Cognitive biases – further reading

One of the iron rules of cognitive bias mitigation is: read more than one book. The following give a useful, alternative view of the cognitive bias problem.

Daniel Kahneman is one of the giants in the field of cognitive biases. His book, Thinking Fast and Slow, is a highly readable insight into the research he conducted with another of the greats, Amos Tversky. As a bonus, their original research paper, Judgement Under Uncertainty: Heuristics and Biases, is included at the back of the book. If you read nothing else on cognitive biases, read that.

Philip Tetlock’s book Superforecasting: The Art and Science of Prediction is a must read if you are involved in strategic thinking.

Dylan Evans’ book, Risk Intelligence – how to live with uncertainty, is a practical and fun introduction to the concept of risk intelligence and how you can improve your understanding of it. This is highly recommended for all leaders – not just those working at the strategic level.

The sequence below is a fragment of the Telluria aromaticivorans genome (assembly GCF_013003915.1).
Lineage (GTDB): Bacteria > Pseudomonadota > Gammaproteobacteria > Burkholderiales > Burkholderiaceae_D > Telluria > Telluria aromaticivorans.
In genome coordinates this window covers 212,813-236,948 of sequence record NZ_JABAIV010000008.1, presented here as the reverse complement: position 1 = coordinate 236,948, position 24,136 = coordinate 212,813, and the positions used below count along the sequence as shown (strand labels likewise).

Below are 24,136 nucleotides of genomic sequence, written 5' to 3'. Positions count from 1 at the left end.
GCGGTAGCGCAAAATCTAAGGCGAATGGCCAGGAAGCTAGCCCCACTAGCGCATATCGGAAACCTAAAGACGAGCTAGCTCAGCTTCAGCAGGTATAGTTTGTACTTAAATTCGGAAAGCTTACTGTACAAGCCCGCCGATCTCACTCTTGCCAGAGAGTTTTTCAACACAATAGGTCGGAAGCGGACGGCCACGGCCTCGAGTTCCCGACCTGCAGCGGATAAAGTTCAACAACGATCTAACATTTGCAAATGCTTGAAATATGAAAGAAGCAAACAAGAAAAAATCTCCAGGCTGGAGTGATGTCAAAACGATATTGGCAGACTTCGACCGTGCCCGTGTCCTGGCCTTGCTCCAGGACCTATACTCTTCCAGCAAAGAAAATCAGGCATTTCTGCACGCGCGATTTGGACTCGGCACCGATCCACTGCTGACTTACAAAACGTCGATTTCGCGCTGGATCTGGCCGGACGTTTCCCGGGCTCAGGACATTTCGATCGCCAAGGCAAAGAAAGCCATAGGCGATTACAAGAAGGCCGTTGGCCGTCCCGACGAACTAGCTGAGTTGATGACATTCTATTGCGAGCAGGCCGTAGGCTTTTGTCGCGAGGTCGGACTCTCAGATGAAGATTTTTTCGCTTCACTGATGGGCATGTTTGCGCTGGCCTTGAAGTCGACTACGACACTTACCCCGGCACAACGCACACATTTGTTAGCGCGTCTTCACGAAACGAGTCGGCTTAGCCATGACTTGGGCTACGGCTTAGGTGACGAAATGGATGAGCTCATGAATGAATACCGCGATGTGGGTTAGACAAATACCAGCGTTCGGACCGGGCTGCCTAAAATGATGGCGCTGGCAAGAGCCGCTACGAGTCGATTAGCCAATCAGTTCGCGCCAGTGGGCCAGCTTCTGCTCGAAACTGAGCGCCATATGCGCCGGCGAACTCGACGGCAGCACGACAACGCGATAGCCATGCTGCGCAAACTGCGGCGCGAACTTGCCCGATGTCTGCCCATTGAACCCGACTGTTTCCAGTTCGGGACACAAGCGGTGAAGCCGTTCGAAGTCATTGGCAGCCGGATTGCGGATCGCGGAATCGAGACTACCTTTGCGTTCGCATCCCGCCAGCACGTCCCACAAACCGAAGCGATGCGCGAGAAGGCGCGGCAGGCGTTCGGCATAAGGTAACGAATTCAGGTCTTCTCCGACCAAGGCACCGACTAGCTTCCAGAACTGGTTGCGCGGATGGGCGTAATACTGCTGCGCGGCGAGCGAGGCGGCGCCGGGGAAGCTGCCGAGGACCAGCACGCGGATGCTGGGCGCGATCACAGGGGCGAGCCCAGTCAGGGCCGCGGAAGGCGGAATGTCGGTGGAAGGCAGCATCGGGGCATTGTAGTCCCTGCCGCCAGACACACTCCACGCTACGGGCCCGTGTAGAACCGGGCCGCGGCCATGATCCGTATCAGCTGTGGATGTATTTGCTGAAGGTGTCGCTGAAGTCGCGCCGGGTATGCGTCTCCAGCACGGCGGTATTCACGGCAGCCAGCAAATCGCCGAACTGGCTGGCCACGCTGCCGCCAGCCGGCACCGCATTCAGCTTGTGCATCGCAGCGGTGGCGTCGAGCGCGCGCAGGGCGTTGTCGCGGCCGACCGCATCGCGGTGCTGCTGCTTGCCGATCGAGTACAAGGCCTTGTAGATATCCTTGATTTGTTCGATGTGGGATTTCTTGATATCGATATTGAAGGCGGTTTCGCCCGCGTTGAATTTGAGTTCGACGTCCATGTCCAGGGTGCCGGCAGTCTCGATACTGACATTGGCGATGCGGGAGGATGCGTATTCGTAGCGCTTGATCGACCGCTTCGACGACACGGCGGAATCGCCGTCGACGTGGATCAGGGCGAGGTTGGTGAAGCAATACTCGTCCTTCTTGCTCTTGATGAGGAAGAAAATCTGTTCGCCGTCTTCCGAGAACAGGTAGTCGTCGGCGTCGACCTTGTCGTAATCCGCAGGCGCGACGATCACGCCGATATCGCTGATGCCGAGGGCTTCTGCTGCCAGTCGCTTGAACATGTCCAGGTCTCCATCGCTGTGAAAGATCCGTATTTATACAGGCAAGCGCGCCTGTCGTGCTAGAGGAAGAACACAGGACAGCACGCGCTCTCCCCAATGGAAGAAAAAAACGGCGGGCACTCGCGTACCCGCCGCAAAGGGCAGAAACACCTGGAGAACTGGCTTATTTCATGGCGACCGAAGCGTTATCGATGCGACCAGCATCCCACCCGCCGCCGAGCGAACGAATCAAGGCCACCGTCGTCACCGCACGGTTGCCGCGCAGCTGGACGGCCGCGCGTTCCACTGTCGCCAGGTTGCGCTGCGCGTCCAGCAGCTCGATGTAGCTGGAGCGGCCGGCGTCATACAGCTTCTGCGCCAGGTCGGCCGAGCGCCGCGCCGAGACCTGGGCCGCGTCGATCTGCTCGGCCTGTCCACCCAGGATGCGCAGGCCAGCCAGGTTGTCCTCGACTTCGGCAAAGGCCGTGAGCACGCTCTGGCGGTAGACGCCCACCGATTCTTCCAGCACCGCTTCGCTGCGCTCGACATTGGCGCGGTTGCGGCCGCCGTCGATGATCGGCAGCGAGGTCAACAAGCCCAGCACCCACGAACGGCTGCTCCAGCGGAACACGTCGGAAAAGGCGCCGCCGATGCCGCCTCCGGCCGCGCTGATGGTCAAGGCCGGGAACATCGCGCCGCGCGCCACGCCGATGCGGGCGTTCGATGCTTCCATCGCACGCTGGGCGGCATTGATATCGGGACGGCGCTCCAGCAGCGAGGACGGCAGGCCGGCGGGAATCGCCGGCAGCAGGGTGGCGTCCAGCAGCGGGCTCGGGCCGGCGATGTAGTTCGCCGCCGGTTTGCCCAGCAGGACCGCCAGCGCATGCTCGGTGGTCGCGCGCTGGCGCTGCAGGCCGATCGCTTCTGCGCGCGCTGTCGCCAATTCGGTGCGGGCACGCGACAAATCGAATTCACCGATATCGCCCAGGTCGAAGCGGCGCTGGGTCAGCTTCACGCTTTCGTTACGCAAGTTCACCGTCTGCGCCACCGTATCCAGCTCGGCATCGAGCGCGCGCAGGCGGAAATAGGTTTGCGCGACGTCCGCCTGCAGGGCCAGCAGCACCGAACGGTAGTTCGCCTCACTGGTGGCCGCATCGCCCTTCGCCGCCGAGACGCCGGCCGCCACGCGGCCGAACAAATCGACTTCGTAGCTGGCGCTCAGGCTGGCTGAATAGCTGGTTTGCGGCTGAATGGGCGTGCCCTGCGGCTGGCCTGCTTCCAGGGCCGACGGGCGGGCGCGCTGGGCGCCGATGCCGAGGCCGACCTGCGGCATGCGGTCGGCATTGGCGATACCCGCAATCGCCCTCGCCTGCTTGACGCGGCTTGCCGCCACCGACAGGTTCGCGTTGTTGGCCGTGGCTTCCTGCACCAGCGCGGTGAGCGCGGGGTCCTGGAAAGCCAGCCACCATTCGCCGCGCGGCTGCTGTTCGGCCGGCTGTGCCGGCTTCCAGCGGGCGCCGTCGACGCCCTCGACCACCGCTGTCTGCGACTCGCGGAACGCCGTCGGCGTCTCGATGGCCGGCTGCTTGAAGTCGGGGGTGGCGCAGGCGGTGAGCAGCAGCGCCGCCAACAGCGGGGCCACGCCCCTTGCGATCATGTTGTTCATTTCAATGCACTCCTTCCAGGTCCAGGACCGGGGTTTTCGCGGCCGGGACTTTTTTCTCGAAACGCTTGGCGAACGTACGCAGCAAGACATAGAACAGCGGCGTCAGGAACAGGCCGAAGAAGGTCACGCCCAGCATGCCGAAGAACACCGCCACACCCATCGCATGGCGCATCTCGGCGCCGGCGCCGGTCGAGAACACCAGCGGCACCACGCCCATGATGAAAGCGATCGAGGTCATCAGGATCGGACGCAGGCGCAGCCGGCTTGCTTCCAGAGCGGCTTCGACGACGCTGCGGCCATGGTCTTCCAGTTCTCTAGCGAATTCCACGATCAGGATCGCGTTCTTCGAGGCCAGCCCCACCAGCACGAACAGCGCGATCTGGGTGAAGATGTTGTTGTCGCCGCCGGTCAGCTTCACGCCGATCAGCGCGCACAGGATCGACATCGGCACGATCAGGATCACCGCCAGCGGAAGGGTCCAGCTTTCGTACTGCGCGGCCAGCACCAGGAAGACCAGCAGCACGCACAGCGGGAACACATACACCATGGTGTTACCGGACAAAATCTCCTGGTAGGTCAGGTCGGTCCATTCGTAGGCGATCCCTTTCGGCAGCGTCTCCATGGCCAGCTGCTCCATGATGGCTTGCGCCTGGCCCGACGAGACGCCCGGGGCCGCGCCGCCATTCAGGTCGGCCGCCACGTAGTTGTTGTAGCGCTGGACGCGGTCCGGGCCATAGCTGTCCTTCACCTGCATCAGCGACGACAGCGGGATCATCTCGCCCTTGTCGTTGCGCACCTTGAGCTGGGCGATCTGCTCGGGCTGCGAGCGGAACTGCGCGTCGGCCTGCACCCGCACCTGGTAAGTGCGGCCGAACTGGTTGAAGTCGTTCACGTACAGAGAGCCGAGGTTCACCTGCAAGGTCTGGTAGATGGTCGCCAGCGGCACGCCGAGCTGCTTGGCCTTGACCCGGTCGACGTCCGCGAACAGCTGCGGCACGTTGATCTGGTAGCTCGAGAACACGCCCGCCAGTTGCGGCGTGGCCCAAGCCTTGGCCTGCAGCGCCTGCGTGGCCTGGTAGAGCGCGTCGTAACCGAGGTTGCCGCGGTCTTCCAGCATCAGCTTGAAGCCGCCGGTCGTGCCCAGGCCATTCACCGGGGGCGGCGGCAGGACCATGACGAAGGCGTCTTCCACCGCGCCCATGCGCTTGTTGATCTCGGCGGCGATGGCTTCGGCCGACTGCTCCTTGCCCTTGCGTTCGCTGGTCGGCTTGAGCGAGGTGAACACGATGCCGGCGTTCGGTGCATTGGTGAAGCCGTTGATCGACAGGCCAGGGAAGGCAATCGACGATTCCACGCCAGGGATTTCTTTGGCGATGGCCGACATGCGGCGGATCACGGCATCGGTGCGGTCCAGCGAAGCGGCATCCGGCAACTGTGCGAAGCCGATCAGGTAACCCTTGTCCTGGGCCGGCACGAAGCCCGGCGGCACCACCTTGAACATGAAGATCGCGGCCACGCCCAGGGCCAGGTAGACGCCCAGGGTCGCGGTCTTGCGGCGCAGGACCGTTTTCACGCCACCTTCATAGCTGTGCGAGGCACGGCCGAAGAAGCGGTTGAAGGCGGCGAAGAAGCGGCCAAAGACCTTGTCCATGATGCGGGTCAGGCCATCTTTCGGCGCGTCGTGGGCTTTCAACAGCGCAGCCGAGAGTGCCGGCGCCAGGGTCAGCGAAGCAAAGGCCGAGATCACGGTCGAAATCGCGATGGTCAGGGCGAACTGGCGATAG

Dan Ariely’s book, Predictably Irrational, contains some useful insights and details some interesting, elegant experiments – others less so. It inadvertently provides a good example of the dangers of over-using college students for psychological testing and research. Worth skimming.

While not specifically about cognitive biases, Angela Duckworth’s work on grit as a desirable characteristic is thought provoking. Her grit questionnaire can be a useful development tool for up-and-coming leaders. Her book is GRIT The power of Passion and Perseverence – good material, yet in danger of lapsing, in my view, into the trite of the self help genre. Like Ariely’s book, it is worth dipping into.